You've likely heard of the long-ago "Reggie!" candy bar, named after Mr. October himself. Now there's something out called the "Mark Price Bar."

The bar comes in a wrapper with Price, the Cleveland guard, on the front and the inscription "A 3-point play of caramel, pecans and chocolate."The Jazz's Karl Malone was offered a chance to taste the bar last week, which he did. His rating? "It was just a peanut cluster is all," he shrugged.

The bar is available mainly for fund raising by schools and community organizations. It is also available at certain convenience stores in the Cleveland area.

According to one Cleveland publicist, the candy bar is selling well.

Malone, however, wasn't planning on buying a case of the Price bars anytime soon. "Put it this way," he said, "I could cook up some of that stuff myself."

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Tsk, tsk. All that nastiness during the holidays.

During a Seattle-Houston game two weeks ago, Houston's Robert Horry was shoved toward Seattle's bench by Shawn Kemp. As Horry went down, he landed on Sonics assistant coach Bob Kloppenburg.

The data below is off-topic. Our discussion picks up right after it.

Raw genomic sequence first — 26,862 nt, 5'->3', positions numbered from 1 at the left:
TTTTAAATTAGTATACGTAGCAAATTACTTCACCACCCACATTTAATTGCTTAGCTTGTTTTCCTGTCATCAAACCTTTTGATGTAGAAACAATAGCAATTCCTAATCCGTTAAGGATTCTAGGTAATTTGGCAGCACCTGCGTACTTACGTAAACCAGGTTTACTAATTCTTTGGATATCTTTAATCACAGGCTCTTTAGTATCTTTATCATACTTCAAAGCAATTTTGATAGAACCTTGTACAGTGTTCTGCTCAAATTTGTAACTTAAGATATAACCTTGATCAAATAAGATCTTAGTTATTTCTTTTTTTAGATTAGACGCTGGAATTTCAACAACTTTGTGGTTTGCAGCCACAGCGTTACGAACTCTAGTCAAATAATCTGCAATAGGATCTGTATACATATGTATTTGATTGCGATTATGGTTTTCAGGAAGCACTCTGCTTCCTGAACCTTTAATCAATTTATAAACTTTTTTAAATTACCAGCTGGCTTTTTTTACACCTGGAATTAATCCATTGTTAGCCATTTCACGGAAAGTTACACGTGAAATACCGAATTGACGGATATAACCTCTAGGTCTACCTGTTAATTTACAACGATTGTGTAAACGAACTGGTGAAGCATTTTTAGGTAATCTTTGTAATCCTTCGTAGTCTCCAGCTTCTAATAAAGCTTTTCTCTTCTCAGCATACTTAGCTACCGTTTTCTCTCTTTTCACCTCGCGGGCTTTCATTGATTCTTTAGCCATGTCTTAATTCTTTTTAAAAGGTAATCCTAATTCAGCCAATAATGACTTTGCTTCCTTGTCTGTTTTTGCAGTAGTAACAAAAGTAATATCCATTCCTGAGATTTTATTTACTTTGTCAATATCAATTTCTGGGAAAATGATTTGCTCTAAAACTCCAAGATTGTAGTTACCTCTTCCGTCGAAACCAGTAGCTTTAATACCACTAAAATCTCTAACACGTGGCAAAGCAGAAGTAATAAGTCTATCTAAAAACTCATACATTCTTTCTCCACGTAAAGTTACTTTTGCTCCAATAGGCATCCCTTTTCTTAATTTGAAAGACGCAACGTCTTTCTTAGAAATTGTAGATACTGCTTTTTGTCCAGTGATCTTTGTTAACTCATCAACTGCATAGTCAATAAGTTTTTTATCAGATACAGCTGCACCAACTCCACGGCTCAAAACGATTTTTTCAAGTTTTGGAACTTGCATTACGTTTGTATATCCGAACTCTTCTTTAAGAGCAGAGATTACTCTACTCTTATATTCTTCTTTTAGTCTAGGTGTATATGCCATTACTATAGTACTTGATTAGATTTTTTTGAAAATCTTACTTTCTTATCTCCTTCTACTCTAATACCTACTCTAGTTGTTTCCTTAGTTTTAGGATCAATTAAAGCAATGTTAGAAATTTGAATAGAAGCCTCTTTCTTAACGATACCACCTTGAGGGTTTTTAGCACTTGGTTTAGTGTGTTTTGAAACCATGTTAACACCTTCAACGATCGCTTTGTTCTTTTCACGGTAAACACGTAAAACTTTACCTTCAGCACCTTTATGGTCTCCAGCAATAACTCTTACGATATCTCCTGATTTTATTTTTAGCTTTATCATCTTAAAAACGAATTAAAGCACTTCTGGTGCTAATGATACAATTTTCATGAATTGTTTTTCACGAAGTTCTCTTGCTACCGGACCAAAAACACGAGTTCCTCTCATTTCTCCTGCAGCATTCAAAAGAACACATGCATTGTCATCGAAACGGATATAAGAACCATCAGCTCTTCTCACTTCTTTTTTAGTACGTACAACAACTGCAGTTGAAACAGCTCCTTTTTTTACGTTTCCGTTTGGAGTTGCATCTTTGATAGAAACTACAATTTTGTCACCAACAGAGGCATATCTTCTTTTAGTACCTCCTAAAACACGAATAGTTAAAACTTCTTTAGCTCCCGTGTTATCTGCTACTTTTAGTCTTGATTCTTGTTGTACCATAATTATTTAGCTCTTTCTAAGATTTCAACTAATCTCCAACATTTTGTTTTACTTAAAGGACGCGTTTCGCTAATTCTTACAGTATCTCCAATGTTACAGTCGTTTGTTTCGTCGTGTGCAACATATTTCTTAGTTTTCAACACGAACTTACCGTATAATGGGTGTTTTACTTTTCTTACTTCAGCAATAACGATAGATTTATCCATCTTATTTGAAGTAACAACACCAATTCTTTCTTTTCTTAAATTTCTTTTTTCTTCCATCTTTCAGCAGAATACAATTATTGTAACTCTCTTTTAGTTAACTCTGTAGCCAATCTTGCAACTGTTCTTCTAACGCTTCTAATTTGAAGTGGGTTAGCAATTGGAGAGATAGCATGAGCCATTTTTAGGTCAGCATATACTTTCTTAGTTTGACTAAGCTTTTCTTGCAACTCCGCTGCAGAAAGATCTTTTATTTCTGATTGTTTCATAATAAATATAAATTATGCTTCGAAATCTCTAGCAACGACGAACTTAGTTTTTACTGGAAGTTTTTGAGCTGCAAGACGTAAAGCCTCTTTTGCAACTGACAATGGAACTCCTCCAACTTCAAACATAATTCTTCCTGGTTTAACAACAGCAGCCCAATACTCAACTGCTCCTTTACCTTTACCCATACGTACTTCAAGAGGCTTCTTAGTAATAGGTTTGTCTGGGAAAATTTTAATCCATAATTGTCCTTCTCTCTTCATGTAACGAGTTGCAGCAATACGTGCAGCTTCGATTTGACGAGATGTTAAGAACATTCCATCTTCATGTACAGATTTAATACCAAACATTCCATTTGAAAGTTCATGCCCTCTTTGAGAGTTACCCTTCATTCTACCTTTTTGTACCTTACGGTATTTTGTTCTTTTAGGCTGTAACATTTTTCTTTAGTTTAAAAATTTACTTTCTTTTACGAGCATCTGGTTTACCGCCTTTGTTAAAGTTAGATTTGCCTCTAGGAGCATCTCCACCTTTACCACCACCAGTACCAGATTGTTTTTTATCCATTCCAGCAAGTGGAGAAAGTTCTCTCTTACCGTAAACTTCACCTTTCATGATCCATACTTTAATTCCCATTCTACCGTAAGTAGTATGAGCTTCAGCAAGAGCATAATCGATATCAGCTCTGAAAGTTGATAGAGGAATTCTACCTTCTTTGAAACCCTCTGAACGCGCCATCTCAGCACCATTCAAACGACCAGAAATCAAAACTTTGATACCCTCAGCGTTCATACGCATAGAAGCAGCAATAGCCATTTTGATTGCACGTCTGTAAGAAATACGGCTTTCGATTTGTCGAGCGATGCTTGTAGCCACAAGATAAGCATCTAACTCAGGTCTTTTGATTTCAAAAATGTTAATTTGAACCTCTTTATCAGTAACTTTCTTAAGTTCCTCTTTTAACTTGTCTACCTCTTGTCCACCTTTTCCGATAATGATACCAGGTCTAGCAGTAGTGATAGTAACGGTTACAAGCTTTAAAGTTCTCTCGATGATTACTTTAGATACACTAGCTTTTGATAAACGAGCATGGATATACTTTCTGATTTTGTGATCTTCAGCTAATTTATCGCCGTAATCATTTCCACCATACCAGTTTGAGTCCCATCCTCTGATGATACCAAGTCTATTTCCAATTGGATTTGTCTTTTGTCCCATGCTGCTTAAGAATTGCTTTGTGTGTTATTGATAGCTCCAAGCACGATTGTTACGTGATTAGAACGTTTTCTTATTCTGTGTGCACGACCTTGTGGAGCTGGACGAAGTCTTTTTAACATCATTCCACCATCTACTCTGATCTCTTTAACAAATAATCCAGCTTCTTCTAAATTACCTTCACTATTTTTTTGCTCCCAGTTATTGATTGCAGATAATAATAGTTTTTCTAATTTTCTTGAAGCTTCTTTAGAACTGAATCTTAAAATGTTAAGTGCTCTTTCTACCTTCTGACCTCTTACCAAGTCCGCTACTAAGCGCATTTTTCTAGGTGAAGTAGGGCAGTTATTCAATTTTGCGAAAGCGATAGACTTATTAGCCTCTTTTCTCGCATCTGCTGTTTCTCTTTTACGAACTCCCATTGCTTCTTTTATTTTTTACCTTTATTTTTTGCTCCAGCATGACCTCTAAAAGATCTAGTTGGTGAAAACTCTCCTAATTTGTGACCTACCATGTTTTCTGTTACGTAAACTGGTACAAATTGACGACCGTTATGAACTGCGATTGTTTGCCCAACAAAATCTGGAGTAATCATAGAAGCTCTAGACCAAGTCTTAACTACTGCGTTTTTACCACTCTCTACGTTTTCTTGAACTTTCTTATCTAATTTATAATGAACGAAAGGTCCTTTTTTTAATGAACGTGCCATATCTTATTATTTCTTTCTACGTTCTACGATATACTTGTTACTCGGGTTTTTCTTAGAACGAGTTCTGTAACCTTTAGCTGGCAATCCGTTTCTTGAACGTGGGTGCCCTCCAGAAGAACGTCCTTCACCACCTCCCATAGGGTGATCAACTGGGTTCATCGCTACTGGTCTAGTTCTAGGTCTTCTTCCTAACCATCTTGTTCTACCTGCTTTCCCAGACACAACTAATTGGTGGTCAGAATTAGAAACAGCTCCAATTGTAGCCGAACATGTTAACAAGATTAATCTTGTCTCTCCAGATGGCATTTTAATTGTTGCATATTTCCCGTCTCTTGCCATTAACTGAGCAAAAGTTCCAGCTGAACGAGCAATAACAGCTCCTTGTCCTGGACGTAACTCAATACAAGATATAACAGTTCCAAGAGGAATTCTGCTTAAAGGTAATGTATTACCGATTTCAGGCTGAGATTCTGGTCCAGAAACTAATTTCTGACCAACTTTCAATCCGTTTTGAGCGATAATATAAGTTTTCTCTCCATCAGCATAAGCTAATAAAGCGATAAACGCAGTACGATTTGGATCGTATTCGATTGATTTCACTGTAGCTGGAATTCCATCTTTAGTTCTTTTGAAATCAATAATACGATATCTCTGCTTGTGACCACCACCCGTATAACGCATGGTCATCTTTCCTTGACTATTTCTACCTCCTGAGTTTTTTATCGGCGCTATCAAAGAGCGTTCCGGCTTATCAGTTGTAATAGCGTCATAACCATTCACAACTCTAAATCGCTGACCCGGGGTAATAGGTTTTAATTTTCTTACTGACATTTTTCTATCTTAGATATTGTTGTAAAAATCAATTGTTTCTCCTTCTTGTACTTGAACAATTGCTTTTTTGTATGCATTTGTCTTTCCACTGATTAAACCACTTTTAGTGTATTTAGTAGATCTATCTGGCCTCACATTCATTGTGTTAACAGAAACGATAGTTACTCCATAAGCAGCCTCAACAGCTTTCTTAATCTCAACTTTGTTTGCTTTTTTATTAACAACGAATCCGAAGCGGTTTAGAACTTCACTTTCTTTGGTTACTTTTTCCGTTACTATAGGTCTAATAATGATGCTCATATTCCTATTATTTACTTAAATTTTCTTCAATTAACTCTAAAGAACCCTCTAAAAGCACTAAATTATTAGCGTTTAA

The 66-year-old Kloppenburg was stunned by the collision and apparently thought the crash landing was accidental - until he saw the game tape. Afterward, he was upset Horry didn't even apologize.

"Ninety-nine percent of the players in this league would have come back (into the locker room) and said something," Kloppenburg said. "He's the one percent."

Horry answered by calling Kloppenburg "senile."

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Washington's Gheorghe Muresan, at 7-foot-7 the tallest NBA player ever, has been told he must have surgery and/or radiation treatments to control his pituitary gland disorder.

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Neither action is necessary, the Bullets say, before the season is over.

Also in the nastiness file comes this news: Chicago's Stacey King reportedly could have avoided his one-game suspension for fighting with Dennis Rodman, had he not been quite so enthusiastic in his response.

The league, which fined King $2,500 and suspended him and Rodman, reportedly told King if he had pushed Rodman on the shoulders or in the chest, rather than shoving his face back, there would have been no suspension.

AND THEN SOME: Charles Barkley on the proposed move of the Sixers to Camden, N.J.: "I'm not sure they have enough fans left to stick it to." . . . The dizziness bothering Cleveland's Brad Daugherty last week wasn't the flu. Doctors said he was suffering from benign positional vertigo, an inner ear disorder.

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